Will the dentist give you pain relievers?

As a doctor of dental medicine or doctor of dental surgery, your dentist can prescribe medications as needed for dental care, just like a doctor. This includes antibiotics to fight infections, muscle relaxants for jaw pain, anesthetics and sedatives to help during procedures, and other medications that help us keep you and your mouth healthy, including pain relievers.

Will the dentist give you pain relievers?

As a doctor of dental medicine or doctor of dental surgery, your dentist can prescribe medications as needed for dental care, just like a doctor. This includes antibiotics to fight infections, muscle relaxants for jaw pain, anesthetics and sedatives to help during procedures, and other medications that help us keep you and your mouth healthy, including pain relievers. At one point, it was quite common for dentists to prescribe opioids for dental pain due to a lack of understanding in the general medical community about the long-term negative effects and prevalence of addiction. Fortunately, this is changing as we fully understand the seriousness of the opioid crisis in our country.

Dentists are leading the way in taking a more conscious and cautious approach to opioid prescribing. If opioids are needed, we focus on ensuring that they are used responsibly and on a very temporary basis. It's usually OK to take over-the-counter pain relievers before a dental appointment. However, it is important to ask before taking them.

The oral surgeon will also need to know what is in your system before prescribing any prescriptions. Be sure to tell your dentist what brand of pain medication you plan to take, as well as the dosage of that medication. Not all dentists, especially pediatricians or orthodontists, prescribe narcotics. More widespread use of the database could prevent the prescription of additional opioids to patients who are already taking analgesics for chronic pain or who have prescriptions for a benzodiazepine, such as Ativan or Xanax.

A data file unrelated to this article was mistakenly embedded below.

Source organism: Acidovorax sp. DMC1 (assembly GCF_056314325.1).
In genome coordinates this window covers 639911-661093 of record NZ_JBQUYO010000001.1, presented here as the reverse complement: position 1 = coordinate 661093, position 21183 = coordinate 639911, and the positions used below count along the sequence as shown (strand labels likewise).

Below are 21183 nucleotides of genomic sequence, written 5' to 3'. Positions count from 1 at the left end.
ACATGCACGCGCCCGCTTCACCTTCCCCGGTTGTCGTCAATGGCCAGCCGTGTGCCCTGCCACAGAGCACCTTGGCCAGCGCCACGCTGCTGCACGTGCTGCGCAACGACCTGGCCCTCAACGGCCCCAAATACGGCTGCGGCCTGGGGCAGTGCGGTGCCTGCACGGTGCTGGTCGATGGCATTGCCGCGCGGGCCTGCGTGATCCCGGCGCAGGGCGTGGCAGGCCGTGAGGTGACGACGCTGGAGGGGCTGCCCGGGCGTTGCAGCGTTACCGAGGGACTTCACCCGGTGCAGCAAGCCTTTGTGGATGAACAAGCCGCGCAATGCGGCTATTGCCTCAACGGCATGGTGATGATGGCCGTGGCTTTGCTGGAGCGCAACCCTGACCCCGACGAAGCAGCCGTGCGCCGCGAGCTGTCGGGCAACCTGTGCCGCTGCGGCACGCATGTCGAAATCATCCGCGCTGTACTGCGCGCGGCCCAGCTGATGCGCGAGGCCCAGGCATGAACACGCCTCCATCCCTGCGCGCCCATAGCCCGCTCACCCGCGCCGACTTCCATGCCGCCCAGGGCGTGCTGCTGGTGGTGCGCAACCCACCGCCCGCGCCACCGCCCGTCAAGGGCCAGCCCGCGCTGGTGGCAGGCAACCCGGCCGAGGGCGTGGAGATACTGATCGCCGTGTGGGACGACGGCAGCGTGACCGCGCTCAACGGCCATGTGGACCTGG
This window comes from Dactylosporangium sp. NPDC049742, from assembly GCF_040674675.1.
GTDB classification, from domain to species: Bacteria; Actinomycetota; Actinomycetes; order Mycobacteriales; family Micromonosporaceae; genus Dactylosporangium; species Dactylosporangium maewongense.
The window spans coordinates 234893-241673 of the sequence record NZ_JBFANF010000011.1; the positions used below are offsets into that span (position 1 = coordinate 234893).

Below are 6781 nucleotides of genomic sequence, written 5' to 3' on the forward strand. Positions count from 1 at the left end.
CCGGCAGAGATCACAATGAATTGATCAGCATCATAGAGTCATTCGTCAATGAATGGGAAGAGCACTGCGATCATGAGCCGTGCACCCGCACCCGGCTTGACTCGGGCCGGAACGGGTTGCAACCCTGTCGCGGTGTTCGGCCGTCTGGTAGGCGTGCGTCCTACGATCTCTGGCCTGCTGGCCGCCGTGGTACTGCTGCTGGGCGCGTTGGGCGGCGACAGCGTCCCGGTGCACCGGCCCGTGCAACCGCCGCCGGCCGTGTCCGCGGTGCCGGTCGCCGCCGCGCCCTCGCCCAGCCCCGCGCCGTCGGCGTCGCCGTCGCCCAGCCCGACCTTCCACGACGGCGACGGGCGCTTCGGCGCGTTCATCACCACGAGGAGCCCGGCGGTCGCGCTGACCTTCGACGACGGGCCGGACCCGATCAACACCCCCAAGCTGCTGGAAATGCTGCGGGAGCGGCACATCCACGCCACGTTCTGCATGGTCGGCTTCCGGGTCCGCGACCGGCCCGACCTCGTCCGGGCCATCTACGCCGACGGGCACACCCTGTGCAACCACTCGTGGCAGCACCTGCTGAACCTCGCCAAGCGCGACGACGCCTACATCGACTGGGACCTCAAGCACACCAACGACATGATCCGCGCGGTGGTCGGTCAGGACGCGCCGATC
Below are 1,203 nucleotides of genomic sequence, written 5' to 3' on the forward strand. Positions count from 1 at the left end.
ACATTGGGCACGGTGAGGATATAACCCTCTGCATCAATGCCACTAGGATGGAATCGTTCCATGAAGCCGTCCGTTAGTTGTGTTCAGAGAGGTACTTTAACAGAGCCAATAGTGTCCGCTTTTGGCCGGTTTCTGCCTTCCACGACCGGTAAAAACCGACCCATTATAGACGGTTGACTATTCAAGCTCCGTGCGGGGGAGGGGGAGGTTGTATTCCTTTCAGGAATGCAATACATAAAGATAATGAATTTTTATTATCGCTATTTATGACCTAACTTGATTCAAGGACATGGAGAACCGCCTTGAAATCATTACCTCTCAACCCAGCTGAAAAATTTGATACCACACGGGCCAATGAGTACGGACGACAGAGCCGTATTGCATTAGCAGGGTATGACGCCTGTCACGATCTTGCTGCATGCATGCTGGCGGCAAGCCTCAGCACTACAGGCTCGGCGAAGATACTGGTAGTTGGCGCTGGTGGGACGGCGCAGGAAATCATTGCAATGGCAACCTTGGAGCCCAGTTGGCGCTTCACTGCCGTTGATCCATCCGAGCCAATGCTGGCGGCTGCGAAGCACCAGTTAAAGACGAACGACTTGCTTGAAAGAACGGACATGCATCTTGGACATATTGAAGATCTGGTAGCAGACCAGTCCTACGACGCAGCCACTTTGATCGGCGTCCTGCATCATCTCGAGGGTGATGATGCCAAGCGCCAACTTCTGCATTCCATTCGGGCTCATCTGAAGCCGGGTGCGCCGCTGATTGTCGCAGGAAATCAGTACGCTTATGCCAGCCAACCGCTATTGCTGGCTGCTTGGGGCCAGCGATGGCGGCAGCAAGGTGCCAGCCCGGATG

The combination of opioids and benzodiazepines markedly increases the risk of overdose. If the injury caused severe pain, the dentist may prescribe a pain control medication that can reduce pain. If it is swelling, an anti-inflammatory medication may be required. For almost all injuries, an emergency dentist will likely prescribe an antibiotic.

Most injuries involve something that can make the mouth susceptible to bacterial infections. The antibiotic will help fight infections while the mouth heals. To alleviate the discomfort that may result from some dental procedures, such as extracting teeth, gums and other dental surgeries, or placing dental implants, dentists may prescribe medications to relieve pain, including opioids. Bruce Austin, practicing dentist for 30 years and state dental director of the Oregon Health Authority.

Only your dentist can give you the best recommendation regarding the benefits, risks and dangers of opioids. These types of medications are generally safe if used for a short period of time, as prescribed by a healthcare professional, to relieve short-term oral pain that may result from injury or some dental procedures. When a patient visits an emergency dentist, they are likely to feel a lot of pain or that something has broken. After a tooth extraction procedure, it is important to follow the aftercare advice provided by the dentist to ensure complete healing and avoid complications.

It's important to know that there are over-the-counter non-opioid medications, acetaminophen, and nonsteroidal anti-inflammatory drugs (NSAIDs), such as ibuprofen, that can be just as effective in controlling most dental pain. Studies suggest that adolescents exposed to opioids, even if only for one or two days, have a 33 percent higher risk of non-medical use of prescription pain relievers at some point in the future. According to the American Dental Association, these dental emergencies bring nearly 2 million people to the emergency room with dental pain every year. The new findings, published in the Journal of the American Dental Association by a team at the University of Michigan, build on previous work showing that dentists over-prescribe opioids without increasing pain relief or patient satisfaction.

But sometimes, you find yourself going to the dentist for reasons other than routine dental cleanings, such as dental emergencies. New prescribing guidelines for dentists call for more sensible use of opioid analgesics to reduce risk of patients becoming addicted. After a patient visits an emergency dentist, they will likely be advised to follow up with their general or family dentist. It may not be necessary to refill medications prescribed by an emergency dentist, but it is best to consult with the general dentist about any concerns related to the need for medication.

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